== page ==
Luria's three-step test: What is it and what does it tell us?

Myron F. Weiner, Linda S. Hynan, Heidi Rossetti, Jed Falkowski

Research output: Contribution to journalArticlepeer-review

23 Scopus citations


Background: The purpose of this study is to determine if the three-step Luria test is useful for differentiating between cognitive disorders. Methods: A retrospective record review of performance on the three-step Luria test was conducted on 383 participants from a university-based dementia clinic. The participants ranged in their diagnosis from frontotemporal dementia (FTD; n = 43), Alzheimer disease (AD; n = 153), mild cognitive impairment (MCI; n = 56), and normal controls (NC; n = 131). Performance of the Luria test was graded as normal or abnormal. Results: An abnormal test occurred in 2.3% of NC, 21.4% of MCI, 69.8% of FTD, and 54.9% of AD subjects. The frequency of abnormal tests in all diagnostic groups increased with functional impairment as assessed by the Clinical Dementia Rating scale (CDR). When CDR = 3 (severe), 100% of the FTD and 72.2% of the AD subjects had abnormal Luria tests. Conclusions: The three-step Luria test distinguished NC and persons with MCI from FTD and AD, but did not distinguish FTD from AD subjects.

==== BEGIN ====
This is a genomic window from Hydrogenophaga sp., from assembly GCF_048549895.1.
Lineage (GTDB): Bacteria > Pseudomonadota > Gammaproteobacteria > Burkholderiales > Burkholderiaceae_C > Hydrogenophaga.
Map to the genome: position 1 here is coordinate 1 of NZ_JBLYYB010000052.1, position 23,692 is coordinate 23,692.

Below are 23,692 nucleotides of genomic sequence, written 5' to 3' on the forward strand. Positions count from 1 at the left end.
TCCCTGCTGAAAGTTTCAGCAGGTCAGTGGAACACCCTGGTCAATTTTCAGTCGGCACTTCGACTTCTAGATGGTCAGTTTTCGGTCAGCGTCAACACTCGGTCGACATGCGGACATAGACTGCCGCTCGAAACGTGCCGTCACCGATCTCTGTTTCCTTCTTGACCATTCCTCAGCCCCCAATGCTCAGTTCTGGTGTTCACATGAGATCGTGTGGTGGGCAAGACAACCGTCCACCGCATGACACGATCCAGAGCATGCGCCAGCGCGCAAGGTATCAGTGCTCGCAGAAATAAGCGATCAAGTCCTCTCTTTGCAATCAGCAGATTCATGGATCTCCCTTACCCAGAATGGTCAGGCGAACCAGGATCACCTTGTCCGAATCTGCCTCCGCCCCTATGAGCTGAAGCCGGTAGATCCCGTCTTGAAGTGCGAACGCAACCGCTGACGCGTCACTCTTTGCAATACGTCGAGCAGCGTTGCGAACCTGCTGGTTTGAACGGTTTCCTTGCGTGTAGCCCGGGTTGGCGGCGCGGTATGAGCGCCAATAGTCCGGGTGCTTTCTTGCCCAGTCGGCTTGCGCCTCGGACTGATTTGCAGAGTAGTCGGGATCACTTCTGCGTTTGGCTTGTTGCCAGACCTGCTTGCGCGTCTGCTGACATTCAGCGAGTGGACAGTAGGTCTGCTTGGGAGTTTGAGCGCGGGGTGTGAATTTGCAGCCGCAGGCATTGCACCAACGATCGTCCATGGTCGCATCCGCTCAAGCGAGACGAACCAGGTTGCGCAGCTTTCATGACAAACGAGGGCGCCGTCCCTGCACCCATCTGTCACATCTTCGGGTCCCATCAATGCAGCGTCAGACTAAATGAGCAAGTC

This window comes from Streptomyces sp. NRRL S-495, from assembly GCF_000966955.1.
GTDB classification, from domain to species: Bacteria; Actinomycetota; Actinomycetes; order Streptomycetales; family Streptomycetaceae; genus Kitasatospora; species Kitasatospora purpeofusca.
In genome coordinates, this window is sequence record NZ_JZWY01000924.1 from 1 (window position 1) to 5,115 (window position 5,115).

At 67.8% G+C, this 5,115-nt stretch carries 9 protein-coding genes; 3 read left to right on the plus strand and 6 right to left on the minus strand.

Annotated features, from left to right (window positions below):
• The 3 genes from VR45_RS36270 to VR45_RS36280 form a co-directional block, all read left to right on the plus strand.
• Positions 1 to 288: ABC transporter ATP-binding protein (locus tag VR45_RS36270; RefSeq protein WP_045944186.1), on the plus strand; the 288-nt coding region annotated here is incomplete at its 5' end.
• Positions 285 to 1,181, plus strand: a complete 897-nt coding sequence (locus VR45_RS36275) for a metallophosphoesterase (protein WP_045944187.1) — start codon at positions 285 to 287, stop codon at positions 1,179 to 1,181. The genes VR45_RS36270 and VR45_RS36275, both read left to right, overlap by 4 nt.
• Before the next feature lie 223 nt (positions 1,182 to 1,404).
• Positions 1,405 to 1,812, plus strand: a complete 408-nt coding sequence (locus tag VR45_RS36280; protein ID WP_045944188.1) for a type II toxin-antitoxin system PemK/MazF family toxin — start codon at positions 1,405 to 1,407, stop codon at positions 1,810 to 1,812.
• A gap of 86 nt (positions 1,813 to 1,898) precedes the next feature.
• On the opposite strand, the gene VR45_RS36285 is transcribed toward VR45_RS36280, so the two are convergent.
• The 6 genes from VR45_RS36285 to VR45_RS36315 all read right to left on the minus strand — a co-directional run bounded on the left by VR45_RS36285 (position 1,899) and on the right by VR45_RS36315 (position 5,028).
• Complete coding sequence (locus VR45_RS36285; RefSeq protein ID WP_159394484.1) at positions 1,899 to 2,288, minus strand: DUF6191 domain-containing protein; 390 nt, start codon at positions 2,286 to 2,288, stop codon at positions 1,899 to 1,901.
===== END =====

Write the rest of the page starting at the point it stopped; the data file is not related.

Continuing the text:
Original languageEnglish (US)
Pages (from-to)1602-1606
Number of pages5
JournalInternational Psychogeriatrics
Issue number10
StatePublished - Dec 2011


  • Alzheimer's disease
  • Luria test
  • frontotemporal dementia
  • mild cognitive impairment

ASJC Scopus subject areas

  • Clinical Psychology
  • Gerontology
  • Geriatrics and Gerontology
  • Psychiatry and Mental health


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